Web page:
Letting God out of the church indeed! Sort of like letting God out of the private safe boxes, things and places that God has long been relegated to, like our hearts, and Sunday church and all the other places that we keep God locked up in. Much safer indeed!

  3. Eleanor Rabnett, Oblate Associate says:

    I keep thinking of that phrase “be careful if you rock the boat….” Jesus rocked the boat. Eugene dared and he rocked the boat – with his whole life he rocked the boat. Even in how he dealt with his beloved Church. He never abandoned his church, but rather he worked within it saying “this is how we must love”. He persevered, remained true. He went about his job, did and said what he had to and allowed God to take care of him.

    Nor did he hide away in it, staying safe as this very accounting shows. And with that thought I want to scream or at least say ‘ah hell’. Have you ever noticed that when you do not want to face something it seems to come at you from every which-way there is? The Church, the Oblates, friends – these are not places to hide away in and stay safe. How do I try to hide away? I think of the ‘excuses’ that I might use – and there are many of them. I think back to Eugene – of course he was a man and so was allowed to do certain things, within the church because of that. And he was educated and so knew the right way to go about things. He was a priest and so he was listened to and so allowed to do and say things that a lay person cannot. Excuses – all excuses. Nowhere left to run.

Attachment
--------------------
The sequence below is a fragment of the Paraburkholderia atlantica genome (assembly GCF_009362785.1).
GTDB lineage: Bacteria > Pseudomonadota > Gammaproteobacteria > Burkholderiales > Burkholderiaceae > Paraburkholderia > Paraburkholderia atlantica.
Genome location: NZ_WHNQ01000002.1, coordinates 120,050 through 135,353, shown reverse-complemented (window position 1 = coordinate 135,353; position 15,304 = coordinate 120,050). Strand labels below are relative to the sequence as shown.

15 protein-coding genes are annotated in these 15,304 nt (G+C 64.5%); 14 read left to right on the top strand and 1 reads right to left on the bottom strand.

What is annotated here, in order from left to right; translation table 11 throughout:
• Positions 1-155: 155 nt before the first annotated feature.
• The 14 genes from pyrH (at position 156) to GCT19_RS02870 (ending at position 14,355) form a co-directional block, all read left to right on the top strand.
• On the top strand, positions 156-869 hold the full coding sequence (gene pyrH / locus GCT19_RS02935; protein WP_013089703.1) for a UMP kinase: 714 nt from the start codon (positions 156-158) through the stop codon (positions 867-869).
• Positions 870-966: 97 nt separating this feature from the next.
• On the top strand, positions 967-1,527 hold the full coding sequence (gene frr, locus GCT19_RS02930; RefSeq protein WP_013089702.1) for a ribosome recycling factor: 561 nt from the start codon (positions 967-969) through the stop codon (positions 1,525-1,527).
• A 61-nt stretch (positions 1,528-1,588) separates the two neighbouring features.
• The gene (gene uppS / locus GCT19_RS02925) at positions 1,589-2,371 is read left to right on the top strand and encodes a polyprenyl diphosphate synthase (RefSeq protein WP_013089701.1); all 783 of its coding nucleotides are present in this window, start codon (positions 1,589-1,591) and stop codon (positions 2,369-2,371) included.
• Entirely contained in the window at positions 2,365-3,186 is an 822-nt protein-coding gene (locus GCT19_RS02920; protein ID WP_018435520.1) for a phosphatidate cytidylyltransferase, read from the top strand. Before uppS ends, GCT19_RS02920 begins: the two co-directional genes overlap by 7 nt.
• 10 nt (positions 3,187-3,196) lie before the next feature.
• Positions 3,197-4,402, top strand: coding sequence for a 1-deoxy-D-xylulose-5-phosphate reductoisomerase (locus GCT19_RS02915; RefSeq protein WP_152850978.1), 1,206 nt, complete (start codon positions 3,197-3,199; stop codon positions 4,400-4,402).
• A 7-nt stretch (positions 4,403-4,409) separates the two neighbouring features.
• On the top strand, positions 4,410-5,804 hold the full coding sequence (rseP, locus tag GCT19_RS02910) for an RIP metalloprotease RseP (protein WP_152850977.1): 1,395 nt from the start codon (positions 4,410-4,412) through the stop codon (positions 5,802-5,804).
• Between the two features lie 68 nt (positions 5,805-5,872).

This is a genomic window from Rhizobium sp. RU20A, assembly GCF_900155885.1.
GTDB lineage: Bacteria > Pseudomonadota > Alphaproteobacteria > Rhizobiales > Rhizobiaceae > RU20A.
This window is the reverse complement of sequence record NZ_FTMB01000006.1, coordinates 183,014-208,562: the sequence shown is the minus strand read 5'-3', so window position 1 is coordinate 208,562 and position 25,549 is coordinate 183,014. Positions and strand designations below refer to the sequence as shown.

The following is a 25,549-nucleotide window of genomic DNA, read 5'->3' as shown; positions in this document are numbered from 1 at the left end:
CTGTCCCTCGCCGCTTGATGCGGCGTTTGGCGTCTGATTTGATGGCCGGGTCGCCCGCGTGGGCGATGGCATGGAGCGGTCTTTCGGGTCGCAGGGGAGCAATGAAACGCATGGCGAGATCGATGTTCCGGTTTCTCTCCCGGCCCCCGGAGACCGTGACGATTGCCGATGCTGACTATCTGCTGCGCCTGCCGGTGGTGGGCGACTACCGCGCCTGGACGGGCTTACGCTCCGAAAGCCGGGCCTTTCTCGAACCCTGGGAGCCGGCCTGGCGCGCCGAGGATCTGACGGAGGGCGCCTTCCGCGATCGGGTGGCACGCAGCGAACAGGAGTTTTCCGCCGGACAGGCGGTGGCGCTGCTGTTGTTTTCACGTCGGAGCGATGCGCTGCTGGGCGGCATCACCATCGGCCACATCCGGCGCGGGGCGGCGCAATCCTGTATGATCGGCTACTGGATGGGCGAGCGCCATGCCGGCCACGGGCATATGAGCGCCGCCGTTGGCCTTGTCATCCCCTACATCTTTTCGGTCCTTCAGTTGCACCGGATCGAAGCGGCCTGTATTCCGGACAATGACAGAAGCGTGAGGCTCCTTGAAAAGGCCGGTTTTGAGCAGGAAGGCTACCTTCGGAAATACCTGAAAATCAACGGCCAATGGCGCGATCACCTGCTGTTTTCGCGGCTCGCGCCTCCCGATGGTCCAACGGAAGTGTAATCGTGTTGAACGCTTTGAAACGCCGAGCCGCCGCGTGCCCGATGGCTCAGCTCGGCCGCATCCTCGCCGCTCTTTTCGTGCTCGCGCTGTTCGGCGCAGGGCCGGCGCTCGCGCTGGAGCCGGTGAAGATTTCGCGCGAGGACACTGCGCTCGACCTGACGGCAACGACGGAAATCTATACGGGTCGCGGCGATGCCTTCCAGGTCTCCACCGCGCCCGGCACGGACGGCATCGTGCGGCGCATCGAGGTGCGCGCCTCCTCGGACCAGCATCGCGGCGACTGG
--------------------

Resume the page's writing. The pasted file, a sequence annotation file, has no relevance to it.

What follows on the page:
I look again at Jesus and how he did it, He did it with love – damn – he gave his life. I look at Eugene – he too gave his life in a very real sense because of his giving it all to God. He did it with love, by loving. Another thought comes – that perhaps I should be looking to another saint to follow, like a nice holy woman, a female saint. Another excuse most likely, or at the least a delaying tactic. At this moment I want to stamp my feet and curse (mildly but nevertheless curse). And even as I write this, know what I would like to say the thought appears that “I have no right” to think as I do let alone to say it or write it. Another excuse. God has brought me to this point and who am I to say no to God. I wonder how David felt as he faced Goliath? I wonder how Mary felt as she faced Joseph and their families? Mine is not so great as theirs and yet to me it is.

    Eugene you walked through your fears, and you persevered. Pray for me that I can be as courageous, that I can stop running and stop hiding behind excuses.